Progesterone Therapy Fails Traumatic Brain Injury Trial

Despite promising results in preclinical data and single-center trials, a multinational Phase III trial of progesterone administered to patients with traumatic brain injury showed no clinical benefit, according to a research published Dec. 10 in The New England Journal of Medicine.

Despite promising results in preclinical data and single-center trials, a multinational Phase III trial of progesterone administered to patients with severe acute traumatic brain injury showed no clinical benefit, according to a research published Dec. 10 in The New England Journal of Medicine.

Brett Skolnick PhD of NorthShore LIJ Health System in Manhasset, NY and colleagues report that in the trial 1195 patients with severe TBI got the treatment or placebo within 8 hours after they were injured and that the dosing continued for 120 hours.

The endpoint of the trial, known as SyNAPSe was an assessment of patients with the Glasgow Coma Scale.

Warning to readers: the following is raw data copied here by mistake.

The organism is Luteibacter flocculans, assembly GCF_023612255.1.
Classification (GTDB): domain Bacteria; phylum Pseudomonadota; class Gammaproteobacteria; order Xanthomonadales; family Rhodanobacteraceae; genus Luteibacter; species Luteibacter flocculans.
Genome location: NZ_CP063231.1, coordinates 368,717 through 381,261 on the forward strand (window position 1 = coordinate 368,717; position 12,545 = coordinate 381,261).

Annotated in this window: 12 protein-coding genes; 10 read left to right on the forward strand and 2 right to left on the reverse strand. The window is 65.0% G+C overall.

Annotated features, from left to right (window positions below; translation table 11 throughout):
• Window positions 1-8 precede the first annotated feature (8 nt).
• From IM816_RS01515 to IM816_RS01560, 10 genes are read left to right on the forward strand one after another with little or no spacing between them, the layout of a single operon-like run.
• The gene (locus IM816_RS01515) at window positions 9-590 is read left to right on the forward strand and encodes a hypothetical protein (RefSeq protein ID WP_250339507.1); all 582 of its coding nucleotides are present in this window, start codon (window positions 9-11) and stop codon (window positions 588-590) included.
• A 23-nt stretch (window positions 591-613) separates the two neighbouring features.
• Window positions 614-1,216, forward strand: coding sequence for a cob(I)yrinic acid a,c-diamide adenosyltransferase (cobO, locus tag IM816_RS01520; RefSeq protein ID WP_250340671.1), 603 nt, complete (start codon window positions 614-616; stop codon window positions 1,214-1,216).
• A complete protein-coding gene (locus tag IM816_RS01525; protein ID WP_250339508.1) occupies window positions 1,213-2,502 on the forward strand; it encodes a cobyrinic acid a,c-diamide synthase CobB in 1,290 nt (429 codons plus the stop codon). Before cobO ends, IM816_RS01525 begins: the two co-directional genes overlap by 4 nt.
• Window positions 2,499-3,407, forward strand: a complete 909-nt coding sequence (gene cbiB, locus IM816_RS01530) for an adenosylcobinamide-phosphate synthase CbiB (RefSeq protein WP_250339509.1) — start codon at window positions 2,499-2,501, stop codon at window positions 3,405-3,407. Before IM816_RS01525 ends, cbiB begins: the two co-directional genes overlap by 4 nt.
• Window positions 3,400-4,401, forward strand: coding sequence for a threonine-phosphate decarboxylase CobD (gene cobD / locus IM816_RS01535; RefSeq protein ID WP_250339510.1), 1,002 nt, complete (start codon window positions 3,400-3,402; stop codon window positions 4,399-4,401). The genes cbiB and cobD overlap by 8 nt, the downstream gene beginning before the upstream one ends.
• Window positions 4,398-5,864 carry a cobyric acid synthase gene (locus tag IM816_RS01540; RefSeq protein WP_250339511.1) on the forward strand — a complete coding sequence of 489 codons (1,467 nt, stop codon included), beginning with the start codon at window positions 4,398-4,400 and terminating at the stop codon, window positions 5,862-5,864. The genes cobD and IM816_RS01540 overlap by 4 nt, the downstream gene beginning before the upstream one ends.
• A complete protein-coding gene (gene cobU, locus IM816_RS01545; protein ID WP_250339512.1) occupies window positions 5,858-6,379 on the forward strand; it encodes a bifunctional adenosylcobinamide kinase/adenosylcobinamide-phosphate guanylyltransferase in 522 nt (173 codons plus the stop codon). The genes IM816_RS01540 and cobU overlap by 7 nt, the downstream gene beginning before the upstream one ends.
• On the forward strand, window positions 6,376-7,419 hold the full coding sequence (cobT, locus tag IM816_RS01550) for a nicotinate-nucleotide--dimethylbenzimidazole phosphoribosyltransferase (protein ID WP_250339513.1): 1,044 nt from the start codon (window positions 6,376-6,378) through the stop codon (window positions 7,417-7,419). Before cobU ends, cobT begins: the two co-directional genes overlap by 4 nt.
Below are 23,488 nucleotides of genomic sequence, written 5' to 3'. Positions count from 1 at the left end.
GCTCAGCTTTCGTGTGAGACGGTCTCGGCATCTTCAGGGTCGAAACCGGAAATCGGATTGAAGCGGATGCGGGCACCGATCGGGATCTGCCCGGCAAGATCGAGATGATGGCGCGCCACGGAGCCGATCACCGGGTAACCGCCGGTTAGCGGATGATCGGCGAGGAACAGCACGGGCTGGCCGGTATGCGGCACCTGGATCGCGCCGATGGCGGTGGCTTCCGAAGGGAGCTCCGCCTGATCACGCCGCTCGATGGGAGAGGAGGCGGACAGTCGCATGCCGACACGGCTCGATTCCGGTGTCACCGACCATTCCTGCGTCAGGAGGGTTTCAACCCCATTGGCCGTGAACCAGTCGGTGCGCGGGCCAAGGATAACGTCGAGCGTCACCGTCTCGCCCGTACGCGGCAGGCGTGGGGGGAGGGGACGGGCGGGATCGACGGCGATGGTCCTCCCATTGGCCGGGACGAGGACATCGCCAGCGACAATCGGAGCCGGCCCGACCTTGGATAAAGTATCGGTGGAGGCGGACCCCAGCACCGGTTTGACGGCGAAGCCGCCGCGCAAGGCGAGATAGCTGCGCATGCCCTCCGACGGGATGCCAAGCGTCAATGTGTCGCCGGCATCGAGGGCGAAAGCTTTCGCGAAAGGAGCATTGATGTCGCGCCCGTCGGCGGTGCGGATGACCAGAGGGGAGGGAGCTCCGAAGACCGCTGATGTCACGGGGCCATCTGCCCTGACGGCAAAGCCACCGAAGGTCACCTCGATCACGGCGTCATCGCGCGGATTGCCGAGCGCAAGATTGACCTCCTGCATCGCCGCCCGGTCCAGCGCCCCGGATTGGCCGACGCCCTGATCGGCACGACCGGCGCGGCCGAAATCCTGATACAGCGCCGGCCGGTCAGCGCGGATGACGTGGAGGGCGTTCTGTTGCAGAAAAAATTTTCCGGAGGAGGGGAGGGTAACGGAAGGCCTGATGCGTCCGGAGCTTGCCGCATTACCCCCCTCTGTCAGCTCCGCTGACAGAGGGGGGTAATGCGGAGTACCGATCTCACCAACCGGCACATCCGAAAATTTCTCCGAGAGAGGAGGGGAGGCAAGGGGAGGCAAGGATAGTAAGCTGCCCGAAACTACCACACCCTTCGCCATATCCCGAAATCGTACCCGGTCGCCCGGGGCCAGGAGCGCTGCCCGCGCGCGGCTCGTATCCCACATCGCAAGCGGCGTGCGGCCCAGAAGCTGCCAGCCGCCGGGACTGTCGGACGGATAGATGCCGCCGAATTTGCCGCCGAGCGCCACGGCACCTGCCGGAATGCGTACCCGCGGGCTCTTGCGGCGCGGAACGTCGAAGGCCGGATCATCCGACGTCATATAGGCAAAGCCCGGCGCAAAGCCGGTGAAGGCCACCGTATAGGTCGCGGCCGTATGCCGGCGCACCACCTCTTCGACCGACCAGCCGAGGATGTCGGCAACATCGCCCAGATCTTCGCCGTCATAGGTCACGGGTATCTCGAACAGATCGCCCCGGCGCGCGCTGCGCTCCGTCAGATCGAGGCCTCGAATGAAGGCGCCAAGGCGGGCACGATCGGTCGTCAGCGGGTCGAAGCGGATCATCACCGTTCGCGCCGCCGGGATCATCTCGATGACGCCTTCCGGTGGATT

But the disappointing result was that the proportion of patients with a favorable outcome was the same in both the treatment and placebo groups.

Mortality rates were similar in the two groups (109 deaths in the group getting progesterone and 95 getting the placebo) and no relevant safety issues were noted between the two groups.

The researchers note that the hypothesis that progesterone might work made sense. “Progesterone has been shown to have broad neuroprotective properties in multiple animal species an in a variety of models of neurologic injury,” the team wrote.

“A total of 20 research groups working with 4 species and 22 different models have found neuroprotective effects of progesterone in more than 180 experimental pharmacologic studies,” they said.

Attempting to account for the negative results, the authors said that in TBI “the primary injury initiates a variety of secondary injury cascades [involving] various processes that many not be responsive to monotherapy.”

“These complex injury mechanisms suggest that a successful therapeutic agent should influence several mechanisms rather than a single cascade,” the researchers said.

“The negative results of this trial should stimulate a rethinking of procedures for drug development and testing in TBI. The study was funded by BHR Pharma

In an accompanying editorial, Lee Schwamm, MD wrote that the trial showed the perils of relying on animal studies and single-site trials.

“As a neuroscience community, we must emulate Homer’s crew of the Odyssey by plugging our ears with beeswax and steeling ourselves against the temptations of the Sirens’ song if we wish to navigate past the obstacles in our path, emerge victorious, and proceed onward to new adventures, Schwamnn wrote.